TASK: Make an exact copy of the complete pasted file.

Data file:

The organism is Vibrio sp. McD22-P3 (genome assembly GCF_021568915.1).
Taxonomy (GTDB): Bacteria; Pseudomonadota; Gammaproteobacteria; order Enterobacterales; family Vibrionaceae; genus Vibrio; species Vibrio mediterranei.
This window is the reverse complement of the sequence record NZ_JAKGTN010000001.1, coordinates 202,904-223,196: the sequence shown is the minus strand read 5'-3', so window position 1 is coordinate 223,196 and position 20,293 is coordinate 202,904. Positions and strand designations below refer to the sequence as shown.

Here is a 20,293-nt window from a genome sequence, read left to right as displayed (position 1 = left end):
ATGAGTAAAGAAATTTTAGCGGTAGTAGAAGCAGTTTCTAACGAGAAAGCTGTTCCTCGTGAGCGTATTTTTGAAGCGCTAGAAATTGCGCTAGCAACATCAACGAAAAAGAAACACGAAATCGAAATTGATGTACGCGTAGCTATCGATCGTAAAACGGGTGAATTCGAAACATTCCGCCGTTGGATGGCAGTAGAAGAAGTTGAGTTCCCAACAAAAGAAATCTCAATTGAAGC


The organism is Vibrio sp. McD22-P3 (genome assembly GCF_021568915.1).
Taxonomy (GTDB): Bacteria; Pseudomonadota; Gammaproteobacteria; order Enterobacterales; family Vibrionaceae; genus Vibrio; species Vibrio mediterranei.
This window is the reverse complement of the sequence record NZ_JAKGTN010000001.1, coordinates 202,904-223,196: the sequence shown is the minus strand read 5'-3', so window position 1 is coordinate 223,196 and position 20,293 is coordinate 202,904. Positions and strand designations below refer to the sequence as shown.

Here is a 20,293-nt window from a genome sequence, read left to right as displayed (position 1 = left end):
ATGAGTAAAGAAATTTTAGCGGTAGTAGAAGCAGTTTCTAACGAGAAAGCTGTTCCTCGTGAGCGTATTTTTGAAGCGCTAGAAATTGCGCTAGCAACATCAACGAAAAAGAAACACGAAATCGAAATTGATGTACGCGTAGCTATCGATCGTAAAACGGGTGAATTCGAAACATTCCGCCGTTGGATGGCAGTAGAAGAAGTTGAGTTCCCAACAAAAGAAATCTCAATTGAAGC